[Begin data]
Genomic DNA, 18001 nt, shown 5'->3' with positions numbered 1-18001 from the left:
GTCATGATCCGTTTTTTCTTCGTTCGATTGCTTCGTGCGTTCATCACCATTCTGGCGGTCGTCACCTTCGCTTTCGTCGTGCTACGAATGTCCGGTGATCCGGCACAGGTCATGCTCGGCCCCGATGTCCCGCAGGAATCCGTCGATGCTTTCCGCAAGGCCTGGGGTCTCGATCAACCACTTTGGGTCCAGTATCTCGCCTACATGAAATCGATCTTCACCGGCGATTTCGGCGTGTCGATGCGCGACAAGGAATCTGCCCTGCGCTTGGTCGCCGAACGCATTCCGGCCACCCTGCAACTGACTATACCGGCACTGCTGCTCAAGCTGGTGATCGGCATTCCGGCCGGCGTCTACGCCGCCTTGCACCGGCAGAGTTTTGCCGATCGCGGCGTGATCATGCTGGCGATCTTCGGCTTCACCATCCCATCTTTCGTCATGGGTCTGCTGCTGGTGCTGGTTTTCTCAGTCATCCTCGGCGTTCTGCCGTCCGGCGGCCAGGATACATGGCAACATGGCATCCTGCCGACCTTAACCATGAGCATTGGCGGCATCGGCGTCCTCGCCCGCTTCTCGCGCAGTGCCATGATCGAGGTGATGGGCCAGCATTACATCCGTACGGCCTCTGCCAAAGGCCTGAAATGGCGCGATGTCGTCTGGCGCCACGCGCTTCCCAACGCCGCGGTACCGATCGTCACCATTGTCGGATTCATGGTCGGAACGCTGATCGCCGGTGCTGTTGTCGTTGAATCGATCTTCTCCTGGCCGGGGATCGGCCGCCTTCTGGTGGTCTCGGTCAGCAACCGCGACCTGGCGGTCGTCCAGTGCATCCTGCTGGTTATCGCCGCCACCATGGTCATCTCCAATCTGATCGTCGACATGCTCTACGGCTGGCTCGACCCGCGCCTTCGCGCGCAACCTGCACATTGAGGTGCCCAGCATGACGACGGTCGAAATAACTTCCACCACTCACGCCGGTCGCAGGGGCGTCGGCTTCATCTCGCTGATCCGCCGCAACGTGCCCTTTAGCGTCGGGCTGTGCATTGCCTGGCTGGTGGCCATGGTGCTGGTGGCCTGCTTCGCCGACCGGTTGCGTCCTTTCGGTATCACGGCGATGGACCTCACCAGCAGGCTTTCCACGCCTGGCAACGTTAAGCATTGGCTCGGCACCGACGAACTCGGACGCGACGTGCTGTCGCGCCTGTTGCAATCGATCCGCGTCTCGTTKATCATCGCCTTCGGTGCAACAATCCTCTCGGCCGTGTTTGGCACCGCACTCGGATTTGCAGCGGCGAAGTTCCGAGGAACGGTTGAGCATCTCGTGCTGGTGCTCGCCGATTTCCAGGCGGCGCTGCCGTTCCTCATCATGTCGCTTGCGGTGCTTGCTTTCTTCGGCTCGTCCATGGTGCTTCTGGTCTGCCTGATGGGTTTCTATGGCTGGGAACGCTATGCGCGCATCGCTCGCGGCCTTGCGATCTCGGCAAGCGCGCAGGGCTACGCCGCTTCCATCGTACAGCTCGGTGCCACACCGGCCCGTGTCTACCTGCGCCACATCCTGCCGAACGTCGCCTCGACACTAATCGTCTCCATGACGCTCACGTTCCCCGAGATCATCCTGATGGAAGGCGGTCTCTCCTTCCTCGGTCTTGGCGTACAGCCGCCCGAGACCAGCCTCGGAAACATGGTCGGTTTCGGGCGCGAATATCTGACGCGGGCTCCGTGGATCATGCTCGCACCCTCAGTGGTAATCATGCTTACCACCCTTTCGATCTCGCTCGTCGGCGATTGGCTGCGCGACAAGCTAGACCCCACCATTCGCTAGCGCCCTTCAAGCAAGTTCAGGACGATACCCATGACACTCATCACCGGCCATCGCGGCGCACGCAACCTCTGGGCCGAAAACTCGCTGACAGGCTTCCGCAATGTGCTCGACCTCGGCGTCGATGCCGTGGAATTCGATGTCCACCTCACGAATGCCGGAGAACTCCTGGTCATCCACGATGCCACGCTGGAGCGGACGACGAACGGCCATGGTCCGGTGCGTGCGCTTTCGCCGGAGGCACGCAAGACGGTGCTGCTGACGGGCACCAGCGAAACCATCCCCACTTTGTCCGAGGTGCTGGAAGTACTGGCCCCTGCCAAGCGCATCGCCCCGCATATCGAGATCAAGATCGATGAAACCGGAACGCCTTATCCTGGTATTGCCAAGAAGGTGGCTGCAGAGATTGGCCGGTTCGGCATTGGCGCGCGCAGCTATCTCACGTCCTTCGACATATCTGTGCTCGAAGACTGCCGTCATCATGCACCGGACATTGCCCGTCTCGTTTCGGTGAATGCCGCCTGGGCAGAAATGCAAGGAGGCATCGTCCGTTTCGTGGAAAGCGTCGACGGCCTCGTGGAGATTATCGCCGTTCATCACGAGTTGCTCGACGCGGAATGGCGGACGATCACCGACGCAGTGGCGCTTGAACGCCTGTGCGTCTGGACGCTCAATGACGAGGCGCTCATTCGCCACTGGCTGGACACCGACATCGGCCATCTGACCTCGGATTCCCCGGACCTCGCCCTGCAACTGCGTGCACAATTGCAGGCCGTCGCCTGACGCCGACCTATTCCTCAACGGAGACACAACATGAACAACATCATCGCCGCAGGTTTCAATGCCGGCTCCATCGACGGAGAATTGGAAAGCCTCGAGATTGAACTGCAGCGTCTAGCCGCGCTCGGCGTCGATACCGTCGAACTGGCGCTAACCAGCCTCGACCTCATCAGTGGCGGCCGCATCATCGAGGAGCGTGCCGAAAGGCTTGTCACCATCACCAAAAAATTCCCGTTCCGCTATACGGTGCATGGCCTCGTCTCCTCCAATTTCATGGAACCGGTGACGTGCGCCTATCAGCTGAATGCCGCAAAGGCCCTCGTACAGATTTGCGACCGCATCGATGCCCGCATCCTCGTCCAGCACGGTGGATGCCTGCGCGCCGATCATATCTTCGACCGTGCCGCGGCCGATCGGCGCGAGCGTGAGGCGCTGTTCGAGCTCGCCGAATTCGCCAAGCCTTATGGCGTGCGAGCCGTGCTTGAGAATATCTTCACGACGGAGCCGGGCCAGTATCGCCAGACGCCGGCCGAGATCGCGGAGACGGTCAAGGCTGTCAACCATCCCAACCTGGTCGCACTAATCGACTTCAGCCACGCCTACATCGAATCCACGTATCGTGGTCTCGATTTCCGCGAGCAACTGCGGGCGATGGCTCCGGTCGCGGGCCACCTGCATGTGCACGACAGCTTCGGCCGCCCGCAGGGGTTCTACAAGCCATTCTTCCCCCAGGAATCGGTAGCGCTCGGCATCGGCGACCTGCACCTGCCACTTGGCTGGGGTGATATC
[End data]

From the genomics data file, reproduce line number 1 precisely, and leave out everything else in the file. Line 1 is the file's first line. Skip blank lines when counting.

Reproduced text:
Genomic DNA, 18001 nt, shown 5'->3' with positions numbered 1-18001 from the left: